Telecommunicators must be adaptable, knowledgeable, patient, caring, and yet professional during the most horrific of situations. We are the first contact made, the lifeline for the public as well as those we work with. On the phone or the radio, telecommunicators ARE there. Trying to locate callers who cannot or will not give their location. While listening to the depressed teenager threatening to commit suicide. While giving CPR instructions to the panicked mother of a choking child. While keeping an injured accident victim awake until medics arrive. While whispering to the terrified woman hiding in the closet from an intruder. While sending aid to a wounded officer begging for help. Our ears see what our eyes cannot and it is not easy.  Telecommunicators were there when a tornado ravaged the school trapping children and their teacher in debris. Telecommunicators were there taking messages for loved ones as the twin towers burned & fell. Telecommunicators were there as passengers fought to take back the plane from hijackers and as it plummeted to the ground. Telecommunicators were there as a shooter targeted their own officers outside their own building, leaving several dead. Before the officers, the medics or the firefighters, we were there for every tragedy or disaster. We sheltered in place during hurricanes, while our own homes were destroyed. We stayed until relieved, sometimes for days without electricity or water. We have come home broken hearted and beaten down, only to go back to do it all again the next day. It is not just a job, it is a group of dedicated & skilled individuals, willing to do more than they ever expected to when they first sat down at a console. Gage and Desoto are still my childhood heroes, but now I know it took a telecommunicator to get them there.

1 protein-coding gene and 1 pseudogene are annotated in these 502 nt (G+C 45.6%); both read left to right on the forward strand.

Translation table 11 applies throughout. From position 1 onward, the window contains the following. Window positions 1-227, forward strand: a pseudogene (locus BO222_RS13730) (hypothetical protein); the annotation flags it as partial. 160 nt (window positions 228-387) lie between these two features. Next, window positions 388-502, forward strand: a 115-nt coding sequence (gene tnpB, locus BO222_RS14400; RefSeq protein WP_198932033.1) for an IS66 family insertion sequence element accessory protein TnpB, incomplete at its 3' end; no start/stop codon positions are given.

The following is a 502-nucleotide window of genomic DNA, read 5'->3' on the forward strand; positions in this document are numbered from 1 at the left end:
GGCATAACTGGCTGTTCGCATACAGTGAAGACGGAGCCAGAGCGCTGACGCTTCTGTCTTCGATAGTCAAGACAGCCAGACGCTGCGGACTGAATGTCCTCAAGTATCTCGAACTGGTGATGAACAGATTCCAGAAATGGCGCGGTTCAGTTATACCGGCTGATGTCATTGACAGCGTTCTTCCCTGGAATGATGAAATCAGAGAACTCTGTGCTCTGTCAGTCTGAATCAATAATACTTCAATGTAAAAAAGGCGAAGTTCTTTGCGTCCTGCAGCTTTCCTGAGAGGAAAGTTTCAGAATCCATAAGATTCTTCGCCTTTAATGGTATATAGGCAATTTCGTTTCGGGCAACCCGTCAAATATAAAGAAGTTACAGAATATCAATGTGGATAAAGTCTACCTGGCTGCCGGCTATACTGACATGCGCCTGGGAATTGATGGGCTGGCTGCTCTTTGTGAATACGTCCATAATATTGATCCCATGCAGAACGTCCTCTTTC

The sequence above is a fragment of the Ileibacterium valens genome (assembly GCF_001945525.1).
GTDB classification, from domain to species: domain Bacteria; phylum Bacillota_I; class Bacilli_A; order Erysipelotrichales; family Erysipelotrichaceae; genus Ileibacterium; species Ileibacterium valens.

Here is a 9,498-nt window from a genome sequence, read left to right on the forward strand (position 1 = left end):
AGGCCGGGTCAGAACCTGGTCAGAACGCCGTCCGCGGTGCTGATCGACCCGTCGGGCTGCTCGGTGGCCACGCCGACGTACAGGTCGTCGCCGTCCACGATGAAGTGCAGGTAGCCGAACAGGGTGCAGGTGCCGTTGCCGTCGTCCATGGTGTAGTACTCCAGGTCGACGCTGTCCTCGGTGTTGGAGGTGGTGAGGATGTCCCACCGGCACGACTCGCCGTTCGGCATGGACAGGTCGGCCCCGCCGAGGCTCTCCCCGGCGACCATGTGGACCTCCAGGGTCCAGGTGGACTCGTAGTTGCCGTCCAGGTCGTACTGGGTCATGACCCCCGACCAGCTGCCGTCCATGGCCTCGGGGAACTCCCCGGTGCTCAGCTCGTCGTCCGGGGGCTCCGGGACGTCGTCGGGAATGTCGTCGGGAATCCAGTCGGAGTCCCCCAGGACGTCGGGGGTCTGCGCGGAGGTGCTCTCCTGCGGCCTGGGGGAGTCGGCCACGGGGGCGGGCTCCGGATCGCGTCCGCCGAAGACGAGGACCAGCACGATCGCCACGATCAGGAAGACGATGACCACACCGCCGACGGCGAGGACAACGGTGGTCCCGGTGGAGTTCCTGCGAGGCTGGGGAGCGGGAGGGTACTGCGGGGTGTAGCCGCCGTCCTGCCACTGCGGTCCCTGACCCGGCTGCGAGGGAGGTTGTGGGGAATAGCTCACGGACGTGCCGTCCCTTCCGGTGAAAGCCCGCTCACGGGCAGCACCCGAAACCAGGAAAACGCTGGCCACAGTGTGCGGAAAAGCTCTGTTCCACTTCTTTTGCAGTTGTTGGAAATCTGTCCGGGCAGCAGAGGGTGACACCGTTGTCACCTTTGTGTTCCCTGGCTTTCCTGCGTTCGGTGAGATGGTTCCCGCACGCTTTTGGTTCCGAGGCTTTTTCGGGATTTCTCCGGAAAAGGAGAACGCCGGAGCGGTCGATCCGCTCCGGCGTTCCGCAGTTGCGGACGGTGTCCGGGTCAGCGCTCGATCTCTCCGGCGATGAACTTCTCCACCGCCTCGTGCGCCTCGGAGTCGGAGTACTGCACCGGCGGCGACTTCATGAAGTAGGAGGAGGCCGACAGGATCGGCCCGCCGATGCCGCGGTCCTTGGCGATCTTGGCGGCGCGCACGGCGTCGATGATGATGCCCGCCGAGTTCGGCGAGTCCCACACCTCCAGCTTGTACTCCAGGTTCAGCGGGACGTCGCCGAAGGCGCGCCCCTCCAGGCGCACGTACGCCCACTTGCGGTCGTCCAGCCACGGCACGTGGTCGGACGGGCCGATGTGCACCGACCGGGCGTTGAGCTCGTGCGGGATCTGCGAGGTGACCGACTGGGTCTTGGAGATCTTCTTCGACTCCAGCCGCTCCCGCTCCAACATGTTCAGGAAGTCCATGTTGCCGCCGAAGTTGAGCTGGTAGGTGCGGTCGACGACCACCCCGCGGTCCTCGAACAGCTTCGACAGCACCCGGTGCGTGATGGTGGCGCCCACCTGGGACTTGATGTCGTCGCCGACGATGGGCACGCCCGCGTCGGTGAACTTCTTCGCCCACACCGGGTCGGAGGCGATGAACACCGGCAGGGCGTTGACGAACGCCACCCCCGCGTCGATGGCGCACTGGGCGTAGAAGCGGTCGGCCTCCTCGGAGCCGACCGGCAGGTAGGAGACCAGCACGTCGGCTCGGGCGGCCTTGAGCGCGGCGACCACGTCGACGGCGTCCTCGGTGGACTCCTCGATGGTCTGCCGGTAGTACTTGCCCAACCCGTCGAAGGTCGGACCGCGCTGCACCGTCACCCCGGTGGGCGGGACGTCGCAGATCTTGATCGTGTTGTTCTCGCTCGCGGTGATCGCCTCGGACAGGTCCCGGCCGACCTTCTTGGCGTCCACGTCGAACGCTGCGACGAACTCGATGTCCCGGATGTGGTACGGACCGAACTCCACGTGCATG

Thank you so much to all those who worked diligently to make this happen. We have always known we were first responders and because of your efforts, so does everyone else.  I am proud to be a part of this amazing profession. I am proud of those before me & for those yet to come.  We are the calm in the chaos, the thin gold line, and the protector of the three. We are part of the brother and sisterhood of emergency services personnel. We are the headsets & the call takers.  We are the first contact & the final call. We are as we have always been, we are the voice, and yet we are so much more. We are 9-1-1 telecommunicators and we ARE First Responders!